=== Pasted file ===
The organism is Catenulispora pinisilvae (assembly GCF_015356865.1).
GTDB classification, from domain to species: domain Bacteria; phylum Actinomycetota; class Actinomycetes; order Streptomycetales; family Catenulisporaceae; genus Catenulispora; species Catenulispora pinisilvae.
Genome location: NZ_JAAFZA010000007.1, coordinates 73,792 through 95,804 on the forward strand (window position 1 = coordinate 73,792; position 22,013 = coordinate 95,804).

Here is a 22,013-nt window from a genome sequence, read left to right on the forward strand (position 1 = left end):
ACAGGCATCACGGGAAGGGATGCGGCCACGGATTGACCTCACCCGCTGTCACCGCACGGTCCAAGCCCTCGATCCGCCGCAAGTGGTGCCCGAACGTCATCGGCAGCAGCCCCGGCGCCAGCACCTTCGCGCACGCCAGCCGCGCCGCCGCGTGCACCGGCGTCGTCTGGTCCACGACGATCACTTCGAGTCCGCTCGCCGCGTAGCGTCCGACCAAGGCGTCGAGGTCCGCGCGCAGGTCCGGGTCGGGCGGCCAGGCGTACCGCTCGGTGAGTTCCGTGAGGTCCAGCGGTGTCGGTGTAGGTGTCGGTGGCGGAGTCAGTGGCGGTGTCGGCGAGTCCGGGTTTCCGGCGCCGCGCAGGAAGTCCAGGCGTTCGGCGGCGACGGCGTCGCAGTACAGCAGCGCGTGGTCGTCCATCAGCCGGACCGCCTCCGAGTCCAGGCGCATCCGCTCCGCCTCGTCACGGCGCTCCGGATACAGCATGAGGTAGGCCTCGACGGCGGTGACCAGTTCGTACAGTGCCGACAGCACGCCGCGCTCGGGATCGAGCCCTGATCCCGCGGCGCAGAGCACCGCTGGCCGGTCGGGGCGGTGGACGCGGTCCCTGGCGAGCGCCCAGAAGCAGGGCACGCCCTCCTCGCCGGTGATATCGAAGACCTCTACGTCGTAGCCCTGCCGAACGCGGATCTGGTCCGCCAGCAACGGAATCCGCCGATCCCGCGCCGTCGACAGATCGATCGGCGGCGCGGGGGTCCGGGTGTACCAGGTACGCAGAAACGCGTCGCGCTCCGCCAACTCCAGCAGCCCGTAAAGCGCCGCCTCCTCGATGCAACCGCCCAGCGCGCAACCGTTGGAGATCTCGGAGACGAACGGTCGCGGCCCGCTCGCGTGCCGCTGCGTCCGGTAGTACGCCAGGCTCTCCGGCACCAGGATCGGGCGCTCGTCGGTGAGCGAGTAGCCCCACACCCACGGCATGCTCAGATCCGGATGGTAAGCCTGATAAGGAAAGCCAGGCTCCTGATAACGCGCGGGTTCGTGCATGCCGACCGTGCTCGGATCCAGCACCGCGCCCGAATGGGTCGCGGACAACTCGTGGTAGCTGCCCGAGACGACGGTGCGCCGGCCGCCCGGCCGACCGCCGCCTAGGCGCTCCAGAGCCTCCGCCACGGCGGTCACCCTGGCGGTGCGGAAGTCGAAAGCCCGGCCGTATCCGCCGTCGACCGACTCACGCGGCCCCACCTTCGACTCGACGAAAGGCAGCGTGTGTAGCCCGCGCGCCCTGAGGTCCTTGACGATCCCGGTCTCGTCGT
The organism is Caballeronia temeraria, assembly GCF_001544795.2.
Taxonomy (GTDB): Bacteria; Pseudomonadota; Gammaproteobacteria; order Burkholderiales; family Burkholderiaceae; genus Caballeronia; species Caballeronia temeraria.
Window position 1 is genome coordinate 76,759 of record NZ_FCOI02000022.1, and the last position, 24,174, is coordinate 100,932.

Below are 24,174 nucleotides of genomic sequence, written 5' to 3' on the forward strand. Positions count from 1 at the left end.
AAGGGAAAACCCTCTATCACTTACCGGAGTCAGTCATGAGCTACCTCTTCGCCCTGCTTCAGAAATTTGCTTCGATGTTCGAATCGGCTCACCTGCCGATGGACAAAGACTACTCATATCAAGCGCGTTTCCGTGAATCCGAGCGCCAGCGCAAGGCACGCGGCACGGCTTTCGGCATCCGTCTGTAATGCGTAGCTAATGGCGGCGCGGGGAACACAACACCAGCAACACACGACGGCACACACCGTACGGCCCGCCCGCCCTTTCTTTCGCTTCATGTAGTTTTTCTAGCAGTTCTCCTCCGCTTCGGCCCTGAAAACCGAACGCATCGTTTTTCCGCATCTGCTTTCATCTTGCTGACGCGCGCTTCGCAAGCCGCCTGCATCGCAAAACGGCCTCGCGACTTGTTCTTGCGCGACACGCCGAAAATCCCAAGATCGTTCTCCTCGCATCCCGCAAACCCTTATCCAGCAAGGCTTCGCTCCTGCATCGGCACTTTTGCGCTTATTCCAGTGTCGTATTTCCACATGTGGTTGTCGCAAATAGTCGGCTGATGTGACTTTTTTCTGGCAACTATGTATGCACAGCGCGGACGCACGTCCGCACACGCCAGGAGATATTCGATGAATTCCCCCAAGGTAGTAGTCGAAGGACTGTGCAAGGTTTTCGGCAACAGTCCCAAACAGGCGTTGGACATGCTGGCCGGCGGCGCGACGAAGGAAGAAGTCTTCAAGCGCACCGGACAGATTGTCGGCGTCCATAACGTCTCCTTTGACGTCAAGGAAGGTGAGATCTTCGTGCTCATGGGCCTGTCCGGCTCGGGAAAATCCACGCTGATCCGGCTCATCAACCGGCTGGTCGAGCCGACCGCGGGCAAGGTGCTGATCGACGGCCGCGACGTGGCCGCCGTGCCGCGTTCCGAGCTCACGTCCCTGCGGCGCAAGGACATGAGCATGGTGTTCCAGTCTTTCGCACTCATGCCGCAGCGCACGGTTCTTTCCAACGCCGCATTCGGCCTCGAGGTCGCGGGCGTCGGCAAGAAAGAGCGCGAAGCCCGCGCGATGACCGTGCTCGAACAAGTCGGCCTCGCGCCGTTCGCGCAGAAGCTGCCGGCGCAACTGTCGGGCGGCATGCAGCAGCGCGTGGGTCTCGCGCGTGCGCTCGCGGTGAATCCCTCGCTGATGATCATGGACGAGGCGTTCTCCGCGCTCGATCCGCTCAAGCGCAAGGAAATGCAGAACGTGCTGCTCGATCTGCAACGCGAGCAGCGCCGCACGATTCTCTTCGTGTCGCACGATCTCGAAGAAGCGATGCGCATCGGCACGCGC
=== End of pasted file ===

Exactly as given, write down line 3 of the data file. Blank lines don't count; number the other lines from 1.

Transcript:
Genome location: NZ_JAAFZA010000007.1, coordinates 73,792 through 95,804 on the forward strand (window position 1 = coordinate 73,792; position 22,013 = coordinate 95,804).